William Morris

The Life and Career of William Morris

William Morris



William Morris


The Kelmscott Press

Influence in Private Press

Links on Morris

See the article about the Archives and Rare Books Library's Morris Collection in the William Morris Society in the United States Newsletter. (page 21)

William Morris was a designer of stained glass, tapestries, wallpaper, chintzes, furniture, books, and typefaces. He was also a preservationist, socialist, poet, novelist, lecturer, calligrapher, translator of classic Icelandic and early English sagas, and founder of the Kelmscott press. He was born in 1834, and died at 62 in 1896, due to (according to his physician); “simply being William Morris, and having done more work than most ten men.” Morris became involved with socialist causes in the late 1870s. He found it impossible to separate esthetic issues from social and political ones, to him social reform was simply an extension of his arts and crafts production.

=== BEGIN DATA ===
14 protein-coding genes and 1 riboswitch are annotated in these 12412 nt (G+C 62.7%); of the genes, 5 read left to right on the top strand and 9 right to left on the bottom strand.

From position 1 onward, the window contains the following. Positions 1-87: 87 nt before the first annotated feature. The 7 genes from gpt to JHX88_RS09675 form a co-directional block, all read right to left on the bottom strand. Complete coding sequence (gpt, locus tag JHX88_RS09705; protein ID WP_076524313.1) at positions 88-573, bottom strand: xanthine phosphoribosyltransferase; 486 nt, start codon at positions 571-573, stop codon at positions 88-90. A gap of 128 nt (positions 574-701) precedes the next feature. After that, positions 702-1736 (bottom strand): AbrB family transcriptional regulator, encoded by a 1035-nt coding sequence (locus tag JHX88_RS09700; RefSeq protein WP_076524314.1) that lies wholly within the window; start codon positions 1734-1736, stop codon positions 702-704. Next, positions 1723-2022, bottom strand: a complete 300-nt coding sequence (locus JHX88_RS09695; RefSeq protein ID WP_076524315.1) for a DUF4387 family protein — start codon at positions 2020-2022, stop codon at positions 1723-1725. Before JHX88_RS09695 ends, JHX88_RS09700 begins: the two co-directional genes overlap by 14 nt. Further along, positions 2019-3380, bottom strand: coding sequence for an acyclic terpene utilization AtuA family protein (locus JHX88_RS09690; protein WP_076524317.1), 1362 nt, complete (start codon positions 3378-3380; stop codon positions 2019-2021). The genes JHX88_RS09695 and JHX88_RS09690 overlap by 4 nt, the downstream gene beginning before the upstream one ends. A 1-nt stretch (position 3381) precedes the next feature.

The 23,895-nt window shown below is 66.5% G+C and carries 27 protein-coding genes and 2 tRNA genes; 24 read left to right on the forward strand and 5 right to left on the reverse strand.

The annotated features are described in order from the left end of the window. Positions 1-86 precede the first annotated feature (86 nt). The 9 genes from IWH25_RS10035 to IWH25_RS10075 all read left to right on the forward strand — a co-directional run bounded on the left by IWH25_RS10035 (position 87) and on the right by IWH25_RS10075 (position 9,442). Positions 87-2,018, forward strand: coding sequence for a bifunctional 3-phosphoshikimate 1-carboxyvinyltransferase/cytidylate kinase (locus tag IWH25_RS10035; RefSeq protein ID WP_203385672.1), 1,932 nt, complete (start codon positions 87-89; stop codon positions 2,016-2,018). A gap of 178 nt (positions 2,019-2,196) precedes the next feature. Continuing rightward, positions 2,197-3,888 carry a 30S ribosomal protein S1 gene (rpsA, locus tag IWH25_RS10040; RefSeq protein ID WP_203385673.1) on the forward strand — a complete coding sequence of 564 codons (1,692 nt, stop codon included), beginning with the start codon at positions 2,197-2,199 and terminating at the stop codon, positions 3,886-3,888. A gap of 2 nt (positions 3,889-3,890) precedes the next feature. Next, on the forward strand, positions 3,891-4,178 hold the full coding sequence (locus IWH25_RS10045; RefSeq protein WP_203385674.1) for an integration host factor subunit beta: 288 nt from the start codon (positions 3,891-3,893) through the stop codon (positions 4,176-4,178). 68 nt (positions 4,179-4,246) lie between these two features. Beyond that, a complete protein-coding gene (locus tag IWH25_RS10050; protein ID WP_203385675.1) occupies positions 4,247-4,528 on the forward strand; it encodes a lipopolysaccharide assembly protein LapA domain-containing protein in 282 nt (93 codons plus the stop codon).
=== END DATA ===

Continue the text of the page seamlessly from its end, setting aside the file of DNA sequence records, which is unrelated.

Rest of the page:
Morris’s obituary in The New York Times stresses the variety of his life and work, the “unusual combination of manufacture and literature that he seemed to have a sort of dual existence in the eyes of the public. His poems were ‘by Morris, the wallpaper maker,’ his wallpapers, ‘by Morris, the poet’.”